Chef's Blog

Solage Calistoga's Executive Chef Brandon Sharp shares his passion for cooking, life and all things Napa Valley.

Photo essay of our last 48 hours.

So we have this glass cube of a satellite kitchen at the top of Diamond Mountain, with a view of the Farallons to the west and the Sierras to the east, equipped with Rational ovens, induction burners, massage chairs, heated floors, voice-command daiquiri machine, and Caddyshack/Die Hard on constant loop.  We sprung for the extra $3,500,000 on a solar-powered cloaking device, so it’s invisible on sunny days, and in the fogbank on others, which means Don’t try to find it.

Gustavo and I have been working with Bradley Borchardt, developing menu items for our temporary switch to Asian comfort food in the Solbar Lounge for January-March 2013.  I’m so full of noodles and dumplings at this moment that I can’t even stay awake to read the opening paragraph that I let Bradley ghost-write.

 

pork shoulder gyoza with ponzu sauce

korean shortribs

hijiki salad with yam, fennel, and hosui pear

chilled sesame noodles

beijing style noodle salad with peanuts

green papaya salad with fresno chile

four of eight different test batches of hong kong style pork ribs

roasted chicken and shiitake soup dumplings.  double-black-diamond territory here.

chilled chicken laab lettuce cups

five-spice beef brisket steam buns

family meal was an epic feast.

chiang mai sausage steam buns.

 

not pictured, but processed today:  tempura long beans with uni mayonnaise, clear-steamed chicken soup with mushroom wontons, pork siu mai, tom ka, dungeness crab rangoon with sweet chile and lime, pork belly ramen with onsen egg, fried chicken . . .

 

Do not eat this post

 

 

November 18, 2012

From a coupla weeks ago . . . the mission was to hit the grocery store, get chicken and pasta, and release the hounds.  I wanted dinner to be healthy and ready in 75 minutes.  AND not to involve pork.  I know, I know.

 

When in doubt, start with a vegetable flavor base. Here we have lightly caramelized onions and a lot of microplaned garlic, to create an Italian soffritto. For a Pro Move at this point and a thicker finished sauce, I decided to singer the soffritto. Singer is a French culinary term and it means to sprinkle flour over the sauteed items before adding the liquid. It's not quite a roux, but nearly.

I browned the chicken and finished it in the sauce.

You can see where this is headed, right?

Fusilli with braised chicken breast, broccoli, almonds, and the last of the season's good basil and organic sweet million tomatoes. The Chardonnay went into the pan to deglaze after I sprinkled in the flour, and then I added chicken stock. It's a white wine dish on the cusp of being a red wine dish, so we added parmigiano-reggiano and drank . . . hm, what did we drink? Obviously not something terribly memorable.

on the menu tomorrow

seared roasted pork belly, pickled carrots, cilantro, spicy mayo, handmade steam buns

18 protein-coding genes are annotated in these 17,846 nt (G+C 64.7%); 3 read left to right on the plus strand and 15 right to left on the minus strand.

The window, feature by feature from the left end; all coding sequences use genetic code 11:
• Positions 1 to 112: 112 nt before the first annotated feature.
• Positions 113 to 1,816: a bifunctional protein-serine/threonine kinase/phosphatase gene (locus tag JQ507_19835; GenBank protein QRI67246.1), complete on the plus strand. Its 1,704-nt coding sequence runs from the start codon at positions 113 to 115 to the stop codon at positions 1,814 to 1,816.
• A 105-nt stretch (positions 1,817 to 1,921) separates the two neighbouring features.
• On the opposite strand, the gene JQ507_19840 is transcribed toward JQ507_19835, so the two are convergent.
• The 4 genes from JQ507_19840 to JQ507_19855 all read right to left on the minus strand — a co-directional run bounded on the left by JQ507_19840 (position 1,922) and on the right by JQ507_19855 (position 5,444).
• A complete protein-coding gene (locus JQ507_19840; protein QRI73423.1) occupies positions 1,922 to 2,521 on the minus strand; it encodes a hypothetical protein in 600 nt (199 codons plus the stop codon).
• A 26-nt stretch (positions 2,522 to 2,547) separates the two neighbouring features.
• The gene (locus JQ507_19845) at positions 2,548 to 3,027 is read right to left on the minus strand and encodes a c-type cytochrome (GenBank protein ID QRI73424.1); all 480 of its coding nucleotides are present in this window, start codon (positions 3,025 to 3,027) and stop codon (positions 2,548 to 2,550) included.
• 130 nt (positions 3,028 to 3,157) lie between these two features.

Like a banh mi cart crashed into my commercial steamer.  Which piece of equipment I’ve written to Santa about.

I ate four of these things in the kitchen already this afternoon.  The fourth one was to make up for the cold beer that I should’ve been drinking instead.

And a lot of people are rightfully fired up about it, it’s not the most exciting event of 2012.  We’ve been working up some fascinating (penny-ante) sociological studies in the kitchen lately–people behave oddly in a restaurant environment, yet are perhaps the truest versions of themselves–and I really want to find out if folks other then homesick Southerners will order the pimiento cheese (served with an arsenal of dipping weapons).

The first hurdle will be explaining the ingredients.  I mean, it IS about 90% mayo and cheese.  95%

[verbal tirade excised at the insistence of Solage's lawyers]

AAAAAAAAAANNNNNNNNNNd I was looking forward to giving you the recipe but I just spent the last 15 minutes ripping my office and the kitchen apart in search of it but I CANNOT FIND IT anywhere!  I know I wrote it down on the back of half an old BEO but it’s not in the hanging file folder outside my office where I swear I left it.

So I CAN tell you that seeded and diced piquillo peppers taste much better in there than the traditional jar of pimiento peppers, and that beyond those three ingredients, you should add a dash each of Worcestershire and Louisiana Hot Sauce (red dot) and one more thing that’s driving me crazy not to remember.

The moral of the story:  I need an executive assistant.

October 25, 2012

Good crowd at the release party for the 2013 Michelin Red Guide in SF last night, at Terra Gallery, close enough to AT&T Park that we saw the F-14s fly over us before the first pitch of the World Series.  Ryder, Goose, Yordan and I made duck breast–actually duck ballotines–with garnet yam spuma, duck glace finished with saba, and pickled radicchio.  Four other chefs had been invited to cook as well.

Ryder searing and basting the duck roulades

workers working

Workers working

Sauce/spuma locked and loaded in thermal isi guns and insulated thermoses